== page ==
You know what though, If I worked in a shop, I really can’t imagine asking anyone to leave if I saw them feeding… it just would not occur to me. The gall of some people, honestly.

    Posted 4.26.14 Reply
  7. Emilie wrote:

    I love this post. I think it has a lot to do with the sexualisation of breasts; we have elevated them to this level where when we see them being used for what they are actually designed for, the world stares open mouthed and horrified. It’s alright for a guy to cum on them in a porn film, it’s totally fine for them to be hoiked up to around your cheekbones in a wonderbra ad but HEAVEN FORBID we see someone feeding their child with one. That’s the real scandal.
    So many women I speak to won’t consider breast feeding because they don’t want to ‘ruin their boobs.’ One 16 year old said, with a straight face, ‘that’s not what they’re there for though.’

    Posted 4.27.14 Reply
  8. Susanna wrote:

    Some people just don’t get it. That article really made me mad too. x

    Posted 4.27.14 Reply
  9. I couldn’t agree with you more. I must have missed the Sports Direct debacle (head in the clouds anyone?) but having read it via here the actions of their staff and the lack of an apology is downright disgusting. I breastfed both my babies for nearly a year and just over a year and I breastfed in public all the time and never once got even so much as a disapproving glance. Had I done I am probably the type who would have cried and then gone back to give them a piece of my mind. In my eyes if half naked fat hairy men with moobs can walk down the street with no top on, or girls with midriff tops and mini skirts can (Jesus christ how old do I sound?) then surely to god a woman can feed her baby discreetly. People need to get a life and to be honest I think a lot of people have, it’s just the uneducated morons who seem to care.

    Posted 4.27.14 Reply
  10. Louise wrote:

    I still feel tearful 21 years thinking about
    having to feed my son in a public toilet in a shopping mall , not having the courage to feed in public . Now working as a breast cancer specialist nurse I am incensed by the comment of above 16 yr old ‘that’s not what they’re there for’ , unbelievable !!

    Posted 4.27.14 Reply
  11. Bethanie wrote:

    As a modern society we are constantly bombarded with sexual messages and images. Apparently women have been liberated. It’s totally acceptable to view an airbrushed lingerie model posted across huge billboards or along the side of a double decker bus. But to feed our children in a public place in the way that nature intended – no? The injustice of stories like this one make me so mad!!! I’m not a mum but I do intend to breastfeed when I start a family. Will I have courage to feed my baby in a public place? I truly hope so!

    Posted 4.27.14 Reply
  12. Katie wrote:

    A hungry baby is a hungry baby! No one would be snubbed for getting a bottle out! Children are expected to starve because some people are prudish??

    Posted 4.28.14 Reply
  13. Molly wrote:

    I couldn’t believe it when I read this story. I remember vividly some of the panicked situations I faced when trying to feed F in public. I felt self-conscious and embarrassed, but I think that’s because I was aware of stories like this where mums had been asked to “move on” like they were doing something illegal. As a mum who breastfed until her daughter was 1, I do think there needs to be more acceptance of public breastfeeding, but also more facilities for mums who may not feel breastfeeding in public. When F got to around 5 months she’d regularly bob her head on and off the boob to see what was going on, leaving me trying not to flash to every passing stranger. I found she fed better in quieter, private places (like the breastfeeding rooms at Mothercare) but there aren’t many of these around.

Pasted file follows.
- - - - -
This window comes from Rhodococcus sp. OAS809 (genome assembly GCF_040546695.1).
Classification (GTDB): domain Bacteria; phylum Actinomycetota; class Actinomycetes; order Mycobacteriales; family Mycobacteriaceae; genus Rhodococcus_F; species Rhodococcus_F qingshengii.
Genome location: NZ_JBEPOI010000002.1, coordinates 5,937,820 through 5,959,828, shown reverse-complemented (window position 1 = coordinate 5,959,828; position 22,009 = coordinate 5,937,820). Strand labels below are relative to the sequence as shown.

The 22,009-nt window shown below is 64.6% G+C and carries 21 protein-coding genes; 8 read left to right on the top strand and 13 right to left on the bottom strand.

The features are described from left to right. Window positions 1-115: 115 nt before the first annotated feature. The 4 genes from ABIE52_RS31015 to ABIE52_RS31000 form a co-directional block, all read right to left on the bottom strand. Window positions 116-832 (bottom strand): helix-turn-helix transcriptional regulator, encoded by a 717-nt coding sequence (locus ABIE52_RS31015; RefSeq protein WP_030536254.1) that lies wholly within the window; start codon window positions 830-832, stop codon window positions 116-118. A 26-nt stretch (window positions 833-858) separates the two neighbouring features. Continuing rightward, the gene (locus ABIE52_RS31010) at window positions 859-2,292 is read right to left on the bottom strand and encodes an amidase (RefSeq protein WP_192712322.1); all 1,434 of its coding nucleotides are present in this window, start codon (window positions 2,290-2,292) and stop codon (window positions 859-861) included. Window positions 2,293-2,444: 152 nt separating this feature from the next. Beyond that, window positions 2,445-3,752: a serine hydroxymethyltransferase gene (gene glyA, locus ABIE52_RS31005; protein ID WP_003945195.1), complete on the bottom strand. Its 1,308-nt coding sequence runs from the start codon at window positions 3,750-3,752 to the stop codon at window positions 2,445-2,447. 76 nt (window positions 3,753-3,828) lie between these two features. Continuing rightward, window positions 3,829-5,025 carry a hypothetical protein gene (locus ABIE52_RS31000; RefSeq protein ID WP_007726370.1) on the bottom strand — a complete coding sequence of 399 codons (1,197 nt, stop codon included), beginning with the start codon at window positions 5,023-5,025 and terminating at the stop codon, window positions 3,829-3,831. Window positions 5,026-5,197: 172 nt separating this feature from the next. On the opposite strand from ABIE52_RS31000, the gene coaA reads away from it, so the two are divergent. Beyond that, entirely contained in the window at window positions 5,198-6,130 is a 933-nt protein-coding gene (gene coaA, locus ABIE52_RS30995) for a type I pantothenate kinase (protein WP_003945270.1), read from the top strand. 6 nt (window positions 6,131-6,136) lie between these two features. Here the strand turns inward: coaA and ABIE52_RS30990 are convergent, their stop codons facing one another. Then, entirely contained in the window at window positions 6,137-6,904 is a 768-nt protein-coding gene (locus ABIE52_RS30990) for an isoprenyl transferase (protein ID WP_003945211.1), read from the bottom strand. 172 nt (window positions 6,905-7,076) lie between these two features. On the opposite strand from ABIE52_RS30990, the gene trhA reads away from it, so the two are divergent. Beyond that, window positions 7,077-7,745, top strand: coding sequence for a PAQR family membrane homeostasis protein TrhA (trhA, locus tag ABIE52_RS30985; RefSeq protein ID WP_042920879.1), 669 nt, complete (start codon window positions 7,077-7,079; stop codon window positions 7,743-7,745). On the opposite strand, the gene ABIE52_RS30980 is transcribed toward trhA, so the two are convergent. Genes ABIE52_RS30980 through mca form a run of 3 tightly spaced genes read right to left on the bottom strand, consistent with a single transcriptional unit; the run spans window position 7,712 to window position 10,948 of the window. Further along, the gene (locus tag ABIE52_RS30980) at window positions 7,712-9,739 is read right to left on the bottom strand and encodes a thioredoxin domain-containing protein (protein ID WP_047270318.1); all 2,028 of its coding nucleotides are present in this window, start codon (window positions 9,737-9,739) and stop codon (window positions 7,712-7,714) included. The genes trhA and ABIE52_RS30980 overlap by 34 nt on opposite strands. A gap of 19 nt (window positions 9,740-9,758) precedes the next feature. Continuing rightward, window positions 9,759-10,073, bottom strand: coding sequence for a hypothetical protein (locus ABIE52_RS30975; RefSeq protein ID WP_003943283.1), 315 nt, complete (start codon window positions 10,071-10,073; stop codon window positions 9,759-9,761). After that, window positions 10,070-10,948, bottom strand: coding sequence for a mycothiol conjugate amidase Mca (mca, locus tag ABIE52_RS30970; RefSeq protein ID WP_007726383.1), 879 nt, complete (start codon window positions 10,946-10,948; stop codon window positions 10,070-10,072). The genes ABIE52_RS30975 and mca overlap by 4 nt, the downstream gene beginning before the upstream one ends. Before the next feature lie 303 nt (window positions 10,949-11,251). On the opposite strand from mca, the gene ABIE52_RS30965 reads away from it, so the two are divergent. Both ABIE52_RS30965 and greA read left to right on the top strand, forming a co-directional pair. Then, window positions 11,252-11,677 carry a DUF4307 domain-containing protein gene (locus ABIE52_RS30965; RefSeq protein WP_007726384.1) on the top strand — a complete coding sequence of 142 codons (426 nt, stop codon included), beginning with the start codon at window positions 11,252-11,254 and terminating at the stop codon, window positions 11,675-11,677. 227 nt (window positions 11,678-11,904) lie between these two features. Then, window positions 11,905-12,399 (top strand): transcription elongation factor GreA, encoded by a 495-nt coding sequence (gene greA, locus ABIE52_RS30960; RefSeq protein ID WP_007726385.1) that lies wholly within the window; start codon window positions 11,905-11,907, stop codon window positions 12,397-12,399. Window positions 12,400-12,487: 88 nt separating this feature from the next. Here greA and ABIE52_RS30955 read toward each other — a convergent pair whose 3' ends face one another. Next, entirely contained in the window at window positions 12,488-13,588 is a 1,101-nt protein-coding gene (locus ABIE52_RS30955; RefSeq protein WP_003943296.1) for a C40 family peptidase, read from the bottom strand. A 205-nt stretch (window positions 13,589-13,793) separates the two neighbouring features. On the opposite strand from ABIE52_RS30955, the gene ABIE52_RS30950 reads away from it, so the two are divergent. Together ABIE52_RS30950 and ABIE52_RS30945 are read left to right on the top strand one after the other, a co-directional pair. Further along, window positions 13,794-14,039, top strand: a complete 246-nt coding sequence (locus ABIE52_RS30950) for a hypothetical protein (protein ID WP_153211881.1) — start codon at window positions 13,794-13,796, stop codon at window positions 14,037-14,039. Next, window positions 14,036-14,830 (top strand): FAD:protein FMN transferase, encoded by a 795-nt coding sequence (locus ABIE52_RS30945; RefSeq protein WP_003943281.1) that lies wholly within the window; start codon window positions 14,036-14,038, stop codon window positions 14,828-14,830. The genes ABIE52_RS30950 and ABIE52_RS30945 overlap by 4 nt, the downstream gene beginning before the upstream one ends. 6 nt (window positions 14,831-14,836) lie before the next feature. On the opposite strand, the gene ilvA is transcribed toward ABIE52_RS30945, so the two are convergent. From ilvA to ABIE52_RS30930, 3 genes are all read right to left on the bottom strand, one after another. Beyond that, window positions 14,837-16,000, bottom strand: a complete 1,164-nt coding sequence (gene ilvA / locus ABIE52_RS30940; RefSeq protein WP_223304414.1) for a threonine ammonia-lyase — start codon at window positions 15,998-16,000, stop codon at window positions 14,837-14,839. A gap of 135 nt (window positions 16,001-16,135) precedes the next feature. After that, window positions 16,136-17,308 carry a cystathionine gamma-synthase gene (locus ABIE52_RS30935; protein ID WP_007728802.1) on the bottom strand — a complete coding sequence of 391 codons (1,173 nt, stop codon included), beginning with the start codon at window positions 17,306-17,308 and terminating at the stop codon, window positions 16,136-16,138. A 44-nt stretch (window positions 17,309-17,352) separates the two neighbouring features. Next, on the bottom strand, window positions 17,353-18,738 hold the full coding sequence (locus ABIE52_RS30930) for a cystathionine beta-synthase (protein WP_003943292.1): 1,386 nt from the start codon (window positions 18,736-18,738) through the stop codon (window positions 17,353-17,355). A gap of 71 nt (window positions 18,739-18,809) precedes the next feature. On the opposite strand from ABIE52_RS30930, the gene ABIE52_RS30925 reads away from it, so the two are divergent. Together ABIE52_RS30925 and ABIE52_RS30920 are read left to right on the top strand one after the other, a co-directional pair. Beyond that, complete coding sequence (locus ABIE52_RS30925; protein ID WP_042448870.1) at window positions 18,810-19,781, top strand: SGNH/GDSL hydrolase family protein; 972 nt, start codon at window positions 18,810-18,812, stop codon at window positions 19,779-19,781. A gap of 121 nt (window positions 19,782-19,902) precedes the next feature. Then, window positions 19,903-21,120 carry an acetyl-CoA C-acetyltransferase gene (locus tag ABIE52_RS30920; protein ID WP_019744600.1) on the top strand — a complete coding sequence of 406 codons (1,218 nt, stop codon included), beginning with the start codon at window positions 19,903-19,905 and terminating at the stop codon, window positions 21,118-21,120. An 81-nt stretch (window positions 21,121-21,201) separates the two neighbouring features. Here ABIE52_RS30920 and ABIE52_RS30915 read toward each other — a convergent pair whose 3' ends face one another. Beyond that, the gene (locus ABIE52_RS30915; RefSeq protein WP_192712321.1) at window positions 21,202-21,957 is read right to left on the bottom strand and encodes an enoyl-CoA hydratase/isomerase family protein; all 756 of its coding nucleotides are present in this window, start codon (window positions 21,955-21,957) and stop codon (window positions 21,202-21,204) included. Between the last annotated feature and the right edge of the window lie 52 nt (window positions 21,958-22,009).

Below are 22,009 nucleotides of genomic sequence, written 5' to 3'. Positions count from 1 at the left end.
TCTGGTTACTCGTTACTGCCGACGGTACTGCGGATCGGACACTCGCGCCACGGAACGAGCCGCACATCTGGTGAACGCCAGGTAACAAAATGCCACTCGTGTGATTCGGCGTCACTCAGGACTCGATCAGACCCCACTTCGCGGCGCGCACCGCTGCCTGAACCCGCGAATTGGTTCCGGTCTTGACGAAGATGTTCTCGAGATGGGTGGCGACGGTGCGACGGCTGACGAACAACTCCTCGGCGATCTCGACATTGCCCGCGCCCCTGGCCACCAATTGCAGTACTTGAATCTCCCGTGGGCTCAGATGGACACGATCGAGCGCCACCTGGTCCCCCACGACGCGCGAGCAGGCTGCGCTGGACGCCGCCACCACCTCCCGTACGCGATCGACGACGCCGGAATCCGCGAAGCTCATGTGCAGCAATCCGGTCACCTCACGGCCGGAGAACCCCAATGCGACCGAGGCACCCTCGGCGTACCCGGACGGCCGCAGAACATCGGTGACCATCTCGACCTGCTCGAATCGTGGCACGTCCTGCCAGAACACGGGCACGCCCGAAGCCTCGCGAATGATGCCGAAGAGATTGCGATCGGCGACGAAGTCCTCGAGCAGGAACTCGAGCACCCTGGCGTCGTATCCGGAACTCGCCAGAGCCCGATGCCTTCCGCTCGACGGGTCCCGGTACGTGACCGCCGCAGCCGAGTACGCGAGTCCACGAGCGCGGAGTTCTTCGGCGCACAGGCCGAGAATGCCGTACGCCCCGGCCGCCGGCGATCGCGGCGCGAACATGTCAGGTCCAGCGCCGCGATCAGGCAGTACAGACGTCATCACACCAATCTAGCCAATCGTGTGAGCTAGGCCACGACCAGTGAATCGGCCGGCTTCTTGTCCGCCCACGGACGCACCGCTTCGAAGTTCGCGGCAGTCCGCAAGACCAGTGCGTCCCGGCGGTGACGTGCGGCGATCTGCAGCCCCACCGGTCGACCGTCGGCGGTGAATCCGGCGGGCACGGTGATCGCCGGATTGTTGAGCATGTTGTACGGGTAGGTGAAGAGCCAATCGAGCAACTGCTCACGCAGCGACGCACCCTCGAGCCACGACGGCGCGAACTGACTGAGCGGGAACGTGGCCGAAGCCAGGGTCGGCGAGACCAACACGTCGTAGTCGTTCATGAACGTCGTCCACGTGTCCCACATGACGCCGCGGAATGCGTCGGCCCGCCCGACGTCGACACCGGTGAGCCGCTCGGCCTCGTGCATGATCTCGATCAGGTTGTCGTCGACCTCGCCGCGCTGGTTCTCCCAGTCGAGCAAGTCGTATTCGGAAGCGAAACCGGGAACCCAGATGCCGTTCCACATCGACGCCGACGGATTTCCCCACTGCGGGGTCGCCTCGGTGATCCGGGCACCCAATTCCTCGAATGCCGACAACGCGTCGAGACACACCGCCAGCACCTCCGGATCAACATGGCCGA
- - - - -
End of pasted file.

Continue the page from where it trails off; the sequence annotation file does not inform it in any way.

Posted 4.29.14 Reply
  14. Lauranne wrote:

    Shocking, and you’re so right that this is a society thing as a young(ish) who hasn’t had children (yet) i feel like I would have to hide if I am able to go down the breast feeding route and need to feed a child in public.

    Posted 4.29.14 Reply
  15. Jade wrote:

    We are still bf at 18 months. Not entirely by choice but I am still happy to be needed :-) Not required when out & about anymore but more of a comfort when at home, bedtime and during the night! I wasn’t afraid to bf in public but I would try to find a room if I wasn’t already sat down in a restaurant /coffee shop etc. I remember having to ask for a chair in BHS from their restaurant as the feeding room (it had a picture of a bottle on the door for pity sake) had nowhere for a bf mother to sit. I had to wedge us in between the door & row of sinks! It really shocks me that it is still so frowned upon. There is no way M would have waited for a bottle to be warmed up so I would rather whip my boobie out then have her screaming the place down which is surely kinder to the other customers & staff?!

    Posted 4.29.14 Reply
  16. Honest Mum wrote:

    So sad, what is wrong with people and when will breastfeeding become naturalised. I made this film for Best Beginnings in 2008 as a way to help things get better-you can watch it here:

    Posted 4.29.14 Reply
  17. Jenny wrote:

    OMG I can’t imagine what that poor poor mother felt in that moment. I would have made them call the police to remove me and tuck my breast back away. This makes me so angry to hear that in today’s society you still have IDIOTS that can’t handle someone breastfeeding. I mean really it’s just a boob! Get over it and like you said all breastfeeding mothers can pretty much hide their boob with the baby’s mouth if it’s latched on. I fed everywhere all the time. I always prepared myself if anyone even looked at me disgustingly about it while I was feeding I would have something very BIG to say about it. I fed Buba for a year so I got looks all the time in public because he was HUGE for his age he looked like I was feeding a three year old (and some people do) but that’s their choice. My mouth is left open on this one. Good for you to speak out about it. I can’t imagine it was another mother who kicked her out either? Was it a male? I would love to know or a woman that never had kids? Doesn’t really matter thats such BS!!!! My heart really does go out to that woman as then her child was probably hungry and cold and distraught because she had to stop feeding to move outside. Society is pathetic sometimes! Ok sorry rant over. I am with you sista!

    Posted 5.10.14 Reply